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Minnesota Legislature

Bill proposes additional funds to stem growing struggle for some to access healthy food

Vayong Moua, director of Health Equity Advocacy with Blue Cross and Blue Shield of Minnesota, talks to the House Agriculture and Food Finance and Policy Division about the connection between food equity, safety and health care. Photo by Paul Battaglia

Because access for healthy food can be limited for some Minnesotans,  additional funding is being sought for the Good Food Access Program.

Sponsored by Rep. Jeanne Poppe (DFL-Austin), HF436 would appropriate $2.5 million in both Fiscal Year 2020 and Fiscal Year 2021. It was held over Tuesday by the House Agriculture and Food Finance and Policy Division for possible omnibus bill inclusion. It has no Senate companion.

The program, created in 2016, received appropriations of $250,000 in fiscal years 2018 and 2019 to offer grants to businesses and organizations for equipment and physical improvements that help expand access to affordable, nutritious food for underserved communities.

The additional funding would be used to help create a revolving loan, according to Lorna Schmidt, state government relations director at the American Heart Association. The loan would leverage private and other foundation monies as matches, creating a self-sustaining program.

Indigenous people, people of color, and rural communities are among those most impacted by low access to healthy food. Low access occurs due to not having enough money for food or not having ready access to food retailers, reported Ela Rausch, community development project director for the Federal Reserve Bank of Minneapolis. Both factors result in areas being designated as food deserts by the federal government.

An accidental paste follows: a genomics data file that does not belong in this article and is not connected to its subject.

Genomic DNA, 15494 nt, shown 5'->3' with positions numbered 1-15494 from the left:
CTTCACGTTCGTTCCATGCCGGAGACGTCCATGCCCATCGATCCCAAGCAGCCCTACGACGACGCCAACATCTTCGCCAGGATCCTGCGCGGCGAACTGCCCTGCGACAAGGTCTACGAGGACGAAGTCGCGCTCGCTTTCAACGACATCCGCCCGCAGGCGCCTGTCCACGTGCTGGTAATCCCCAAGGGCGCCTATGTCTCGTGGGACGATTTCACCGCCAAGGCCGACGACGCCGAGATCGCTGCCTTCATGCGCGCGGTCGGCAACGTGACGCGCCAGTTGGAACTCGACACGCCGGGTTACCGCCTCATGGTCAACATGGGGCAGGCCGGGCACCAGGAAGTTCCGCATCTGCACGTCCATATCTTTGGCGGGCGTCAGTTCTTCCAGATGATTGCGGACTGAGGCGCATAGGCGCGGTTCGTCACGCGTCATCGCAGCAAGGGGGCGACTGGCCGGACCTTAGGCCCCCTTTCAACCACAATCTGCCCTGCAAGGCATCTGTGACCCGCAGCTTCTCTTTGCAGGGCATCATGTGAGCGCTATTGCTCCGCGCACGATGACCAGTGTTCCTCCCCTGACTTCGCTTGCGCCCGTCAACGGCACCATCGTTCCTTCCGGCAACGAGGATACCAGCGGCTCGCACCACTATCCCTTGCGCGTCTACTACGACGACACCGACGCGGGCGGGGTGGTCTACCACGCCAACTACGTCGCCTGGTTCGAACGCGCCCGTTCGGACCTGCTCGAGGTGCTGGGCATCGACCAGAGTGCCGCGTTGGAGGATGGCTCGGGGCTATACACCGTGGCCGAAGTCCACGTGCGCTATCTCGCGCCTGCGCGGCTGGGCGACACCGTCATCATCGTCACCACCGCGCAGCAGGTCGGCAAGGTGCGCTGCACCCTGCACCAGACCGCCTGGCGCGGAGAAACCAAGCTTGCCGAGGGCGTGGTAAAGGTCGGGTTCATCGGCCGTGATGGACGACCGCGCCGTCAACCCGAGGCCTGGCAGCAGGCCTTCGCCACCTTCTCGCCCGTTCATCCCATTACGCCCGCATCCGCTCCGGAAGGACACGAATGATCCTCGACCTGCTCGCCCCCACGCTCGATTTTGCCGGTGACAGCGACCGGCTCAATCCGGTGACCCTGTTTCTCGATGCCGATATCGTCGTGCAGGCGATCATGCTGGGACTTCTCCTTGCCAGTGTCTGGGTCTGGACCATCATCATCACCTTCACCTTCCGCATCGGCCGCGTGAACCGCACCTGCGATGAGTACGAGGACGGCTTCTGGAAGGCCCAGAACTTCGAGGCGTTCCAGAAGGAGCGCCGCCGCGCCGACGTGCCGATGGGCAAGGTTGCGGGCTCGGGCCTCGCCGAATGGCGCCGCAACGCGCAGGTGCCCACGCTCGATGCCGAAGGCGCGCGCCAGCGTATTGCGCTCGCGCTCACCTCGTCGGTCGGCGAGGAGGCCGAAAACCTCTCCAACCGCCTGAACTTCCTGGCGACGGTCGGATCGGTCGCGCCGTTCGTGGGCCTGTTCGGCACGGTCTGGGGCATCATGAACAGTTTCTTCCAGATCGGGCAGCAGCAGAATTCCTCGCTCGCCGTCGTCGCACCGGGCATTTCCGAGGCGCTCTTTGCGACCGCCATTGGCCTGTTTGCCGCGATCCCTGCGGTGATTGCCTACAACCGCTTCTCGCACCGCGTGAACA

“Education is necessary, but insufficient in and of itself,” said Vayong Moua, director of Health Equity Advocacy with Blue Cross and Blue Shield of Minnesota. “…There is a serious economic and health care cost to this.”

Stressing the importance of factors beyond the immediate control of individuals, Moua said behaviors only account for about 30 percent of an individual’s health risks. Factors such as race, environment, and income contribute to health inequality an inequality with a direct link to food access.

Those inequities cost the state $2.26 billion annually, Moua said. Factoring in additional costs such as lost work attendance and lower productivity that figure climbs dramatically.

Communities with populations under 2,500 are seeing grocers close at an alarming rate. Program grants have been vital in helping retain these keystone business institutions, according to Kathryn Draeger, statewide director of regional sustainable development partnerships at the University of Minnesota. Once small town grocery stores close their doors, she said, those closures are largely permanent, contributing to greater food access disparities.

 


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